There’s not much I can say about Semuc Champey, it’s my family weekend getaway, it’s like 10 hours in the car from Antigua but you can stay in Lanquin or on the banks of the Cahabon River.

You can swim in the stunning pools, hike to the mirador, explore the nearby caves, and even do tubing on the river!

If you’re a water enthusiast, Parque Nacional Semuc Champey is your haven.

woman sitting next to a natural pool in semuc champey guatemala
I don’t know how many times I visited Semuc Champey, and it never stopped surprising me, it’s definitely one of the best national parks in Guatemala

Guatemala’s Environmental Problems and Protection

All volcanoes in Guatemala are protected areas, including biosphere reserves, national parks, biotopes, natural monuments, wildlife refuges, and private nature reserves. CONAP (The National Protected Areas Council), created in 1990, is fully in charge of administering all of Guatemala’s protected areas along with CONAMA (National Environmental Commission).

Unfortunately, with so many issues at hand, the Guatemalan government doesn’t put enough emphasis on preserving and protecting these areas the way it should. CONAP is extremely underfunded and understaffed. Logging, sewage runoff, and trash disposal are still huge problems. However, the largest problem these parks face, especially the Petén is deforestation.

Nowadays, a lot of the protection comes from private organizations and since 2005 the Guatemalan government has been stepping up to the plate by training a special police force designated for the protected areas, mainly the Maya Biosphere Reserve where the majority of the logging and wildlife poaching still exists.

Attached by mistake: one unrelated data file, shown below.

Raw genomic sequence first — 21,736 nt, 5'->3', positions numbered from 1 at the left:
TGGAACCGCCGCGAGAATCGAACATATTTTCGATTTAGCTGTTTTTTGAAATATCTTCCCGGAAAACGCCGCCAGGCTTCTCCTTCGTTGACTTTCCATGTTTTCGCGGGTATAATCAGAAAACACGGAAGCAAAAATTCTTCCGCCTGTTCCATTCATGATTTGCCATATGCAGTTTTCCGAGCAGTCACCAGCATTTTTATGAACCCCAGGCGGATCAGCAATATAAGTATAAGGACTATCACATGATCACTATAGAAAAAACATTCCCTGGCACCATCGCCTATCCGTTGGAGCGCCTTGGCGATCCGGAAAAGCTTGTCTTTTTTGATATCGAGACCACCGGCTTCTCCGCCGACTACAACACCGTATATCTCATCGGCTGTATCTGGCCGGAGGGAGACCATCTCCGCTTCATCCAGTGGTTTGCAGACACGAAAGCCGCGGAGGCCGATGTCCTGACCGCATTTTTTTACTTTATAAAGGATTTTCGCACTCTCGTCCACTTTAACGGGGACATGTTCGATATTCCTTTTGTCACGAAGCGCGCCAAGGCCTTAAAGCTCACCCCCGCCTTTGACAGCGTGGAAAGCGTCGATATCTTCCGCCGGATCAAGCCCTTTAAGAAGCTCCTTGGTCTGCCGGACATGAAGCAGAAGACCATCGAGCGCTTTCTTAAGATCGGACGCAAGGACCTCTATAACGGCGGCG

Thanks to tourism and environmental interest, the park system can build ranger stations with excellent facilities, well-marked trails, and comfortable guest accommodations.

With this in mind, please visit as many of these National Parks in Guatemala as you can and contribute by not collecting any of the natural materials: animals, plants, rocks, shells, etc… Just think, if everyone who visited Guatemala collected something, there would be nothing left!

Make sure to dispose of your garbage properly!


Is it safe to climb Volcán Pacaya?

Yes, Volcán Pacaya is considered safe for hiking. Follow local guidelines and enjoy the breathtaking views.

How do I reach El Mirador ruins?

You can access El Mirador via a five-day jungle trek or a private helicopter ride.

What’s the best time to spot quetzals at Biotopo del Quetzal?

Early mornings and late afternoons offer the best chances of seeing these elusive birds.

Can I swim in the pools at Semuc Champey?

Absolutely! The pools are perfect for swimming and cooling off.

Are there guided tours available for Laguna Lachuá?

Yes, guided tours are available to explore the beauty of Laguna Lachuá and even a hostels/camping area near the lake.


    As you can see the Guatemala national parks are all great! So which of these parks or reserves are you going to choose to meet face-to-face with the wildlife of Guatemala?

    You’ll be treated to wonderful vistas along the way and to an opportunity to see the gradual progression from agricultural fields to dense cloud forests.

    I know there are a ton of things to do in Guatemala but I highly recommend that nature lovers take their time in here and spend some time in at least a couple of these parks, reserves, or caves. You won’t regret it!

    List and Information About Guatemala National Parks

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    Last Updated on July 10, 2024